“THE ROAD is no tease”
I bought a copy of Cormac McCarthy’s The Road for Christmas in 2007 using a Barnes & Noble gift card that had been given to me by someone who absolutely raved about the bleak, post-apocalyptic novel. And, while I didn’t love the novel as much as he did, it really grabbed me. So, as is the case with most film adaptations, I sit here confused about how to feel about John Hillcoat’s movie version, which is due out in October. But the trailer I’ve embedded above—minus the clichéd opening, which I’ve read is not part of the movie—and this Esquire review by Tom Chiarella have me thinking that this could be good.
Here’s an excerpt from Chiarella’s piece:
The Road is no tease. It is a brilliantly directed adaptation of a beloved novel, a delicate and anachronistically loving look at the immodest and brutish end of us all. You want them to get there, you want them to get there, you want them to get there — and yet you do not want it, any of it, to end.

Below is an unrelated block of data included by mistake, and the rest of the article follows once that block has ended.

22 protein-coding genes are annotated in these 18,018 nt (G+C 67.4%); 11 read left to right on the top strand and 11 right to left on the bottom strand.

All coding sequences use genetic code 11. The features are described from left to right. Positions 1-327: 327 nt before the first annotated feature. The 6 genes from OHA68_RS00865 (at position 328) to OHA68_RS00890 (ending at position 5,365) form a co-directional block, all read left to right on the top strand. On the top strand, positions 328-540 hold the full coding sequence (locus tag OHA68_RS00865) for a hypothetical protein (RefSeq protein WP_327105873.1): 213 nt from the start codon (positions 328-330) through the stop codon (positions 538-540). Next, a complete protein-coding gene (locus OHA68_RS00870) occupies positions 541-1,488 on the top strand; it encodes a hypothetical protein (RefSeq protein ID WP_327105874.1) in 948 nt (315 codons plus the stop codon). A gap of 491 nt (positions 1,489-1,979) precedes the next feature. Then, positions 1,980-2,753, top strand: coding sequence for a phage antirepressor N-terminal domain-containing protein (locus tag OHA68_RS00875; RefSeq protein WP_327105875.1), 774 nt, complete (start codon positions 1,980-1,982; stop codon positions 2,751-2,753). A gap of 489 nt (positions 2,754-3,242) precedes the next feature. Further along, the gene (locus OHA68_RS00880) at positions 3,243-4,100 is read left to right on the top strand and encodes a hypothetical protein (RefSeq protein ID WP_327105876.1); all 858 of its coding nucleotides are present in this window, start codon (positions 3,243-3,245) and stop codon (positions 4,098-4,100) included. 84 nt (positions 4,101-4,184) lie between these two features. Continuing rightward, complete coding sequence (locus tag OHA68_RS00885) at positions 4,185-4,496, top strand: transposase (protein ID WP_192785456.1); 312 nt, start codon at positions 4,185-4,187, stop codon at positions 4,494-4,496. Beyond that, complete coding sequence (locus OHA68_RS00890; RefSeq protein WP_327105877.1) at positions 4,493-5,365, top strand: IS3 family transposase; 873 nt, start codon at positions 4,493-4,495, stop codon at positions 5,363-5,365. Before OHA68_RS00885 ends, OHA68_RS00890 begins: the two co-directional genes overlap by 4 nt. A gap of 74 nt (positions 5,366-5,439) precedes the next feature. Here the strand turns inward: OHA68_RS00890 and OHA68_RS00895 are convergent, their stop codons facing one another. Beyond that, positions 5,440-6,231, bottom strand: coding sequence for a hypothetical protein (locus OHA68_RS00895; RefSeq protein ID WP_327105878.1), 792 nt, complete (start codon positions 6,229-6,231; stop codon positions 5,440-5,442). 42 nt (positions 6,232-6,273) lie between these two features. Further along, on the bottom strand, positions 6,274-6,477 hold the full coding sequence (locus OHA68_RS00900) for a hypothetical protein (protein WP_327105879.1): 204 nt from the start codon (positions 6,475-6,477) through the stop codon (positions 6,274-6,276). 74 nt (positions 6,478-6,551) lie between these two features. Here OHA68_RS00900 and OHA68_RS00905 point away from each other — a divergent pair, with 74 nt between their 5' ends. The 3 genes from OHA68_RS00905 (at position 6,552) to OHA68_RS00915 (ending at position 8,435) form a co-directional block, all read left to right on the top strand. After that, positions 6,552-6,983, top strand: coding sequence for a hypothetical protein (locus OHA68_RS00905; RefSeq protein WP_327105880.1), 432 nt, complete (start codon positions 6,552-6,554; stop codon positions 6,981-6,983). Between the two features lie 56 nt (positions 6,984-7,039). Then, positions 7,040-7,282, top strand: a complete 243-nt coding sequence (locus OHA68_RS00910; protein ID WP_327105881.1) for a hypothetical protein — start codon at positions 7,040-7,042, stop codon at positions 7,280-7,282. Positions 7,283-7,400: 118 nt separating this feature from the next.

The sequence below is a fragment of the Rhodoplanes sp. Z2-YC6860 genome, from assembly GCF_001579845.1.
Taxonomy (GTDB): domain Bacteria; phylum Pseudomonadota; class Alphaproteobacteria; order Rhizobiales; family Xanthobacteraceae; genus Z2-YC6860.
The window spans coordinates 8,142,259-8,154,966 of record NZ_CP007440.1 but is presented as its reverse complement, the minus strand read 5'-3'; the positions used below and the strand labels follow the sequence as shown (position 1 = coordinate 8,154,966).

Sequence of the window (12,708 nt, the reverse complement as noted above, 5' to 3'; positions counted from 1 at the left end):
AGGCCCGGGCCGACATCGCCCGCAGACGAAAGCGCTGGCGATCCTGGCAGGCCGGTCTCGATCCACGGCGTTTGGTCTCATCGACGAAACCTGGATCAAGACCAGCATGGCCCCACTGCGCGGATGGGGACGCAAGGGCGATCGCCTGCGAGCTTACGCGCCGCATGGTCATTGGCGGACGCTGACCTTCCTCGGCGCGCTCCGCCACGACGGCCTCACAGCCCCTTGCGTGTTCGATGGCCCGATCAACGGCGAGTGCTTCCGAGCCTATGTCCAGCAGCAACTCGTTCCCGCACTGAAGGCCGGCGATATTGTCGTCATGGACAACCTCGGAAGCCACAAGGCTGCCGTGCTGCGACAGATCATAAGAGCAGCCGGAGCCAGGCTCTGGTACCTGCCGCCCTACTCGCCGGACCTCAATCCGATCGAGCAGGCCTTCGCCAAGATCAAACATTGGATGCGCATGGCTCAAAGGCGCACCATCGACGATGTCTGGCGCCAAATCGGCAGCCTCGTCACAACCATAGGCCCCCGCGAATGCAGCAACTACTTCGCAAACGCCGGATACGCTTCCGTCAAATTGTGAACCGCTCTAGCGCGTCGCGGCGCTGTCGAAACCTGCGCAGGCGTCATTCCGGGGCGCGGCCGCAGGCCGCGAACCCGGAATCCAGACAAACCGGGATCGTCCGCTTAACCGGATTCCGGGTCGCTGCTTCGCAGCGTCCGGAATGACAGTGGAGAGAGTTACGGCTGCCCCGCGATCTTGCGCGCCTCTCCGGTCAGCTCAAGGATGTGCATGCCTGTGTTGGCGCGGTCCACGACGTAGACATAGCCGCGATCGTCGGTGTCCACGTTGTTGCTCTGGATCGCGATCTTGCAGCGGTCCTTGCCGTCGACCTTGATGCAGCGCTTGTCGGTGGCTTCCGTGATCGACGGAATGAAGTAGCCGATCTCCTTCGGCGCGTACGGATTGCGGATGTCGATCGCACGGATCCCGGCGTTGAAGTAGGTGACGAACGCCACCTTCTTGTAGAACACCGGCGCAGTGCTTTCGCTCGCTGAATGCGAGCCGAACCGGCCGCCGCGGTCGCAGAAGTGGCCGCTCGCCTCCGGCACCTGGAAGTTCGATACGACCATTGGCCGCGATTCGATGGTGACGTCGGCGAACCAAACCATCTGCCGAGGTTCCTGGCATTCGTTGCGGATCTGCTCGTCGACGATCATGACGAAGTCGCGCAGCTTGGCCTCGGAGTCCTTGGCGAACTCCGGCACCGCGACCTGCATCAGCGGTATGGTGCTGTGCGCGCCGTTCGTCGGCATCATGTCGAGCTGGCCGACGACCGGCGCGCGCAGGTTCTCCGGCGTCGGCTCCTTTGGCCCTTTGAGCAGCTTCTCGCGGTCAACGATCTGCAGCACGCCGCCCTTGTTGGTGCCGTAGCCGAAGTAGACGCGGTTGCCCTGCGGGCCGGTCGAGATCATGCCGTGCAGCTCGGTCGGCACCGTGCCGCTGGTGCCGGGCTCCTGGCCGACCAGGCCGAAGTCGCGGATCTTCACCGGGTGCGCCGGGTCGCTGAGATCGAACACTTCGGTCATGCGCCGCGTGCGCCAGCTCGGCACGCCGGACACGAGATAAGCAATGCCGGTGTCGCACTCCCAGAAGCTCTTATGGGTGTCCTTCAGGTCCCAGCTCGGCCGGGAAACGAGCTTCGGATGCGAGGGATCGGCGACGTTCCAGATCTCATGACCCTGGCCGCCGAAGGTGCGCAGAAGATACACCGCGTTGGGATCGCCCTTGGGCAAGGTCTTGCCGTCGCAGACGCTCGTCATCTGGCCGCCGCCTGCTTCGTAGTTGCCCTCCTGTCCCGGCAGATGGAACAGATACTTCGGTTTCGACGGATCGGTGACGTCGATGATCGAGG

You should see it for the simplest of reasons: Because it is a good story. Not because it may be important. Not because it is unforgettable, unyielding. Not because it horrifies. Not because the score is creepily spiritual. Not because it is littered with small lines of dialogue you will remember later. Not because it contains warnings against our own demise. All of that is so. Don’t see it just because you loved the book. The movie stands alone. Go see it because it’s two small people set against the ugly backdrop of the world undone. A story without guarantees. In every moment — even the last one — you’ll want to know what happens next, even if you can hardly stand to look. Because The Road is a story about the persistence of love between a father and a son, and in that way it’s more like a remake of The Godfather than some echo of I Am Legend.
Only this one is different: You won’t want to see this one twice.
Will you see it? Have you read the book? What do you think?